A significant event in Indian history is the Ghadar movement, a revolt against the British rule and fight for India’s Independence. Many freedom fighters went to the gallows for the freedom of their motherland and one such freedom fighter was Kartar Singh Sarabha, remembered for his leadership in the Ghadar Movement. Kavi Raz, director of the critically acclaimed Hollywood film, The Black Prince, is now all set to present his new Punjabi film titled Sarabha- Cry
Written and directed by Raz, the film is based on Kartar Singh Sarabha’s journey as India’s first and at the time the youngest martyr. Last year in February, on Kartar Singh’s 104th death anniversary, the villagers of Sarabha, his birthplace, organised a special event where the filmmakers released the poster of the film. The film will release worldwide on February 21, 2020, a historic date in Indian history as it was marked by Sarabha as the date when a nationwide ghadar (revolt) was to take place across India. Raz talks about his new film and how he wants the generation of today to know the freedom fighter, his struggle, passion and how he left a comfortable life in the US to become the leader of this historic movement.
How and why did you think of a film on Kartar Singh Sarabha?
I learned about Gadhar Movement when I first migrated to the US. I grew up in England, and in my teens, began working in the fruit orchards in California along with my older brother to help our family. The owner of the orchards was Hazara Singh Janda, my elder sister’s father-in-law. He had arrived in America in 1913, the same year when the Ghadar Party was formed. He knew a lot about the movement and would regale us with his real-life experiences and stories of Kartar Singh Sarabha and Sohan Singh Bakhna. I was moved by the sacrifice of these great men, especially Sarabha. Later, when I entered Hollywood as an actor I promised myself that one day I will make a film on this fascinating chapter of our history. He is an icon who inspired legends like Shaheed Bhagat Singh. His leadership, courage, bravery and sacrifice cannot be forgotten. The fire that burnt in his soul spread across India after his death, leading many others to take up the cause of our motherland’s freedom from the shackles of British slavery. In a short period of just three years, hung at the age of 19, he left an indelible mark on our history.
How challenging was it to piece together this important historic event?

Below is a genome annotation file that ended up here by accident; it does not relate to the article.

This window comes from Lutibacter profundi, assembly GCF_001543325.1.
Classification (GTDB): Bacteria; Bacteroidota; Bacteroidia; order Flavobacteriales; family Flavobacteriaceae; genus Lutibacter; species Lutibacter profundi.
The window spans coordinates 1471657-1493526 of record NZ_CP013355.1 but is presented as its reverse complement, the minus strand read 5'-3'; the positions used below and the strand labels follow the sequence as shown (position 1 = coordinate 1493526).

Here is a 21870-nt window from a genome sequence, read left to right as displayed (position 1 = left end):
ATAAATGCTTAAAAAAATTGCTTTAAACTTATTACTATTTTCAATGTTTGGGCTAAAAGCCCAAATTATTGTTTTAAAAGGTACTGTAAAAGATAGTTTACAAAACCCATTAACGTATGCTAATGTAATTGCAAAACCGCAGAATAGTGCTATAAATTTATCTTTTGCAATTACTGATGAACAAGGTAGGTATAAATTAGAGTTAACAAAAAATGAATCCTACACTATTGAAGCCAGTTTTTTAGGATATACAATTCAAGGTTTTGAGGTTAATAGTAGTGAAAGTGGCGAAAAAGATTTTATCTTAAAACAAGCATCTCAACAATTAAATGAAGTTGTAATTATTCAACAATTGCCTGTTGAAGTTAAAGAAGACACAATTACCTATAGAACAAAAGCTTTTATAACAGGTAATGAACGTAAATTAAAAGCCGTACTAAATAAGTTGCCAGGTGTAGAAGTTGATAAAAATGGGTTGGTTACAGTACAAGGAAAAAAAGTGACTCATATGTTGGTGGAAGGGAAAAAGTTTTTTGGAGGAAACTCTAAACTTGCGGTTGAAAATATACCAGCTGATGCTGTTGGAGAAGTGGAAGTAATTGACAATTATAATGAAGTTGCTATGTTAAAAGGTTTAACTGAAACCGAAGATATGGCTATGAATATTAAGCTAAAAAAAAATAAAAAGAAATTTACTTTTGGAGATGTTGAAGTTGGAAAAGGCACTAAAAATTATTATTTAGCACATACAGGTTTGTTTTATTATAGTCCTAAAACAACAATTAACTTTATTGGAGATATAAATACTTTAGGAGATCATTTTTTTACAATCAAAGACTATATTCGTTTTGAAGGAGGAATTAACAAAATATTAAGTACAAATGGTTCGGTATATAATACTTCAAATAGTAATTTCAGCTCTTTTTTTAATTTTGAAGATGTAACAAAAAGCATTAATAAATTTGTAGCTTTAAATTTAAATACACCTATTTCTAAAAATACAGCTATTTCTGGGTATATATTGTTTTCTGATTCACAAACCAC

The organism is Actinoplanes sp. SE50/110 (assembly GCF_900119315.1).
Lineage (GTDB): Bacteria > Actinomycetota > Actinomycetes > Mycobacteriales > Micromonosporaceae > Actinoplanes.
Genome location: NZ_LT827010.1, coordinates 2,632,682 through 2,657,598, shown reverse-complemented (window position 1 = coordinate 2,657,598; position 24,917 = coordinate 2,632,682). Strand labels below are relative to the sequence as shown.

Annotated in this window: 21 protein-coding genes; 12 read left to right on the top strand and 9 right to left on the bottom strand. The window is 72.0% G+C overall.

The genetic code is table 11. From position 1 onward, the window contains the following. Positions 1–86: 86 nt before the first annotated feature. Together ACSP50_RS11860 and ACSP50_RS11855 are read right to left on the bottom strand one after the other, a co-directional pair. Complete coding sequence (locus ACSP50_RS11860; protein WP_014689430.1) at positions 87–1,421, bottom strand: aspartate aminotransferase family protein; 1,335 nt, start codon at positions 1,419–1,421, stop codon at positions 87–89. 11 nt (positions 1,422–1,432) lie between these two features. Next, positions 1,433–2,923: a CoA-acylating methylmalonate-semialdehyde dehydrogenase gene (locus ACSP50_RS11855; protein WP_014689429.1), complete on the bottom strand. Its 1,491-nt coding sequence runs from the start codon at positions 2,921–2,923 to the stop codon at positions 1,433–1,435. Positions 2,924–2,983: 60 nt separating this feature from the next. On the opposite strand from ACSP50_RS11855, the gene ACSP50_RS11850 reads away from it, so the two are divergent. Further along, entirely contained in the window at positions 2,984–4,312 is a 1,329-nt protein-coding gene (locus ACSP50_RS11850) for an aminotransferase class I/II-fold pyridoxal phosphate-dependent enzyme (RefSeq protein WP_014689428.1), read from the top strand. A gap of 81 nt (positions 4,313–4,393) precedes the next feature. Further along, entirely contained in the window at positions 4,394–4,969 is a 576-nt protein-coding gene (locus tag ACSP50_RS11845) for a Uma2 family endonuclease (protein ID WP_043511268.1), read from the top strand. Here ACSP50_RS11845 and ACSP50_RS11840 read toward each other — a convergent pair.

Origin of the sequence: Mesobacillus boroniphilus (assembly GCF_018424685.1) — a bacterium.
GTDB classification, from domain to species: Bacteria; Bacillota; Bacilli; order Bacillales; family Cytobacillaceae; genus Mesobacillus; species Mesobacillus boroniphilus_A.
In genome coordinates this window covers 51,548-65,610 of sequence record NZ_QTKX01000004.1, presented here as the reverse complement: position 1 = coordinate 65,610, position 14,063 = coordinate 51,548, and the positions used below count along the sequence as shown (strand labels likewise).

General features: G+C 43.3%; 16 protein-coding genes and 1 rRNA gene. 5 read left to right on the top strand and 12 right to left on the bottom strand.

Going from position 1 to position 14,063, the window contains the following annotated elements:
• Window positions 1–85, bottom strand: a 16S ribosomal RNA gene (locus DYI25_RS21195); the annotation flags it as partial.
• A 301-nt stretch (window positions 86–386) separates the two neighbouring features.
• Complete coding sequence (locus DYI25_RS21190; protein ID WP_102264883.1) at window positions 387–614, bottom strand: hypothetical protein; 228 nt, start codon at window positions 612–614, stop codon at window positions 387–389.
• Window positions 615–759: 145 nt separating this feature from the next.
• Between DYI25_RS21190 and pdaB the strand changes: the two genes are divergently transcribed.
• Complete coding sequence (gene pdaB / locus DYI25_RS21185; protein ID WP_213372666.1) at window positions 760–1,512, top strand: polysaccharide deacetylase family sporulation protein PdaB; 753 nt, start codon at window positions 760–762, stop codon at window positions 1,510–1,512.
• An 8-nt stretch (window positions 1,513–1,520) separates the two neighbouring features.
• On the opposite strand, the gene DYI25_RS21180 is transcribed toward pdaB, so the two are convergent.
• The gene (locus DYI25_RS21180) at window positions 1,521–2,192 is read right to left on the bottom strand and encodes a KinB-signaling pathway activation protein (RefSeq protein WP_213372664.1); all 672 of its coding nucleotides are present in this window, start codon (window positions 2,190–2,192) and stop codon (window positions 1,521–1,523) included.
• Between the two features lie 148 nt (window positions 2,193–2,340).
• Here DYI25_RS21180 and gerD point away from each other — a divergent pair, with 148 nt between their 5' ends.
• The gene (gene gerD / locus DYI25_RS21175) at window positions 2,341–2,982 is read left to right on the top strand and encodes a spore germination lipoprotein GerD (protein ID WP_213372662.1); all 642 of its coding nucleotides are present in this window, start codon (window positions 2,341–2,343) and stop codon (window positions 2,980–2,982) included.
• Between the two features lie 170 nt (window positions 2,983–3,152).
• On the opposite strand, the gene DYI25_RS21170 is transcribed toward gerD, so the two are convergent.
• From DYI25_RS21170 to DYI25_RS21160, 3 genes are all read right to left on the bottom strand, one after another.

The most challenging part of this journey has been to condense this epic and historic period into a little over two hours. So much took place around the globe, in terms of incidents and characters. What to focus on and what to keep out was the artistic decision I had to make. Finally I decided to focus mostly on Kartar Singh Sarabha and his journey from an innocent 16-year-old wide-eyed student, seeking admission into Berkeley University in America to becoming a national hero of the most important chapter in India’s struggle for freedom. This to me was the beginning of the Indian Independence movement. If I succeed in connecting with our audience with this film, perhaps one day an international series on the subject is warranted. That’s a goal that I would like to pursue in the near future.
What was the process of research and writing the script?
I read many books and articles on the subject and my film also includes many incidents that are not found in any written piece but are based on stories that I have heard from Hazara Singh Janda and also Mr Dhillon, the last surviving secretary and caretaker of the Ghadar Movement artefacts. I was a regular visitor at his place where even the press that was used for printing the Ghadar papers was housed in his basement.
What is it that you want to convey to the audience?
I hope that they appreciate my efforts to preserve and highlight our glorious history. I hope that they come out in great numbers around the world and support the film.
Punjab is where you always find your inspiration.
I was born in Punjab, but have only lived there the first eight years of my life. But my background and history has always fascinated me and I continue to draw upon it. I am proud of who I am and where I come from. I have a deep-rooted fascination for Punjabi culture and my mother tongue. Punjabi, I sometimes feel, is the language that God speaks and we just happen to be blessed with it. I am easily moved by humanity, courage, heroic deeds and acts of generosity. I have faith in the human heart and I believe that in the end, it’s only the goodness of our heart that will win the struggle of mankind.
How has filmmaking changed for you over the years?
I feel that with the advent of digital technology and the fast pace of everyday living, we have lost our sense of immersion. To sit there for three hours and get totally lost in the make-believe world of cinema is quickly eroding. I grew up on that experience and relish it completely and often turn to cinema for solace in my troubled moments. We want our information instantly and this need then reflects on the style of storytelling. As a writer and director, I am forced to adapt to this new landscape of sharing a story in this fast-paced narrative, though I always strive to find the middle ground, where I don’t lose too much of myself and still connect with the audience. It’s an ever-changing battle.
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